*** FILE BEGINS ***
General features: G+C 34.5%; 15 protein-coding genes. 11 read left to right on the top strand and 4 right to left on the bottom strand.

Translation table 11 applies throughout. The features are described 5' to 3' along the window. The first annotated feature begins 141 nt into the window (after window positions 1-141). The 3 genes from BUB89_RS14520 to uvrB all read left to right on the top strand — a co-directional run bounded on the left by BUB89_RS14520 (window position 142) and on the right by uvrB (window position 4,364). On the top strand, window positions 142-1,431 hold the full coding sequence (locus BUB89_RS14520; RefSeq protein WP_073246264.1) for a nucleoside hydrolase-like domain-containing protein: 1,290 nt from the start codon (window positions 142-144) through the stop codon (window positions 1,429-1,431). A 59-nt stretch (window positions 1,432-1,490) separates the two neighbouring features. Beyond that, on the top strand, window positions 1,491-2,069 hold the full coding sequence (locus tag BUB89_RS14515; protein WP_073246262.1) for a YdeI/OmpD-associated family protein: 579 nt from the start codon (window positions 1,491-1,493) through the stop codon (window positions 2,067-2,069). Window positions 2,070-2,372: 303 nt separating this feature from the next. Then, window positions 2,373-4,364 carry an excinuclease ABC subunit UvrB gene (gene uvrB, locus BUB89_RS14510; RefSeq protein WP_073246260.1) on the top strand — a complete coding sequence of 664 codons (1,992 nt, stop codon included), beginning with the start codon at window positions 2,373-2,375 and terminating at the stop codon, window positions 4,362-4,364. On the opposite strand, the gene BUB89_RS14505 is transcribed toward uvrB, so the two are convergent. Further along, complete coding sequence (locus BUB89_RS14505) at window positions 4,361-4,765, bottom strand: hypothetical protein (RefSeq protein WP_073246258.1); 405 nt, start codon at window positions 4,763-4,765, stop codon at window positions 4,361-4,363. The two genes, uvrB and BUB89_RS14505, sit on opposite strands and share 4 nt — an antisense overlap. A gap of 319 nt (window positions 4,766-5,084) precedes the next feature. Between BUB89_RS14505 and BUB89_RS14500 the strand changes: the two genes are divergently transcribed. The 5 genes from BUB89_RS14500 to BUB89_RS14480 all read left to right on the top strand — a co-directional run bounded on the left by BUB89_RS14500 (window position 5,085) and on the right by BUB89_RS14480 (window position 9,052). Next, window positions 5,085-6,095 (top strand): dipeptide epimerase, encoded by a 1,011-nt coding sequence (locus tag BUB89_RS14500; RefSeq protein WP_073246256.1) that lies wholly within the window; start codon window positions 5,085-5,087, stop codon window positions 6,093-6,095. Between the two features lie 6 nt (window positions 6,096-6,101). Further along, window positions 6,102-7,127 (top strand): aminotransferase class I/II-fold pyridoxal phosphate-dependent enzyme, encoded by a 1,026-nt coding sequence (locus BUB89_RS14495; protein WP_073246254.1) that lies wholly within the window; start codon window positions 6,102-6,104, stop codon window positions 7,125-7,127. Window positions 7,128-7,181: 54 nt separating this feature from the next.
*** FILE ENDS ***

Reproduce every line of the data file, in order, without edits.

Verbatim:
General features: G+C 34.5%; 15 protein-coding genes. 11 read left to right on the top strand and 4 right to left on the bottom strand.

Translation table 11 applies throughout. The features are described 5' to 3' along the window. The first annotated feature begins 141 nt into the window (after window positions 1-141). The 3 genes from BUB89_RS14520 to uvrB all read left to right on the top strand — a co-directional run bounded on the left by BUB89_RS14520 (window position 142) and on the right by uvrB (window position 4,364). On the top strand, window positions 142-1,431 hold the full coding sequence (locus BUB89_RS14520; RefSeq protein WP_073246264.1) for a nucleoside hydrolase-like domain-containing protein: 1,290 nt from the start codon (window positions 142-144) through the stop codon (window positions 1,429-1,431). A 59-nt stretch (window positions 1,432-1,490) separates the two neighbouring features. Beyond that, on the top strand, window positions 1,491-2,069 hold the full coding sequence (locus tag BUB89_RS14515; protein WP_073246262.1) for a YdeI/OmpD-associated family protein: 579 nt from the start codon (window positions 1,491-1,493) through the stop codon (window positions 2,067-2,069). Window positions 2,070-2,372: 303 nt separating this feature from the next. Then, window positions 2,373-4,364 carry an excinuclease ABC subunit UvrB gene (gene uvrB, locus BUB89_RS14510; RefSeq protein WP_073246260.1) on the top strand — a complete coding sequence of 664 codons (1,992 nt, stop codon included), beginning with the start codon at window positions 2,373-2,375 and terminating at the stop codon, window positions 4,362-4,364. On the opposite strand, the gene BUB89_RS14505 is transcribed toward uvrB, so the two are convergent. Further along, complete coding sequence (locus BUB89_RS14505) at window positions 4,361-4,765, bottom strand: hypothetical protein (RefSeq protein WP_073246258.1); 405 nt, start codon at window positions 4,763-4,765, stop codon at window positions 4,361-4,363. The two genes, uvrB and BUB89_RS14505, sit on opposite strands and share 4 nt — an antisense overlap. A gap of 319 nt (window positions 4,766-5,084) precedes the next feature. Between BUB89_RS14505 and BUB89_RS14500 the strand changes: the two genes are divergently transcribed. The 5 genes from BUB89_RS14500 to BUB89_RS14480 all read left to right on the top strand — a co-directional run bounded on the left by BUB89_RS14500 (window position 5,085) and on the right by BUB89_RS14480 (window position 9,052). Next, window positions 5,085-6,095 (top strand): dipeptide epimerase, encoded by a 1,011-nt coding sequence (locus tag BUB89_RS14500; RefSeq protein WP_073246256.1) that lies wholly within the window; start codon window positions 5,085-5,087, stop codon window positions 6,093-6,095. Between the two features lie 6 nt (window positions 6,096-6,101). Further along, window positions 6,102-7,127 (top strand): aminotransferase class I/II-fold pyridoxal phosphate-dependent enzyme, encoded by a 1,026-nt coding sequence (locus BUB89_RS14495; protein WP_073246254.1) that lies wholly within the window; start codon window positions 6,102-6,104, stop codon window positions 7,125-7,127. Window positions 7,128-7,181: 54 nt separating this feature from the next.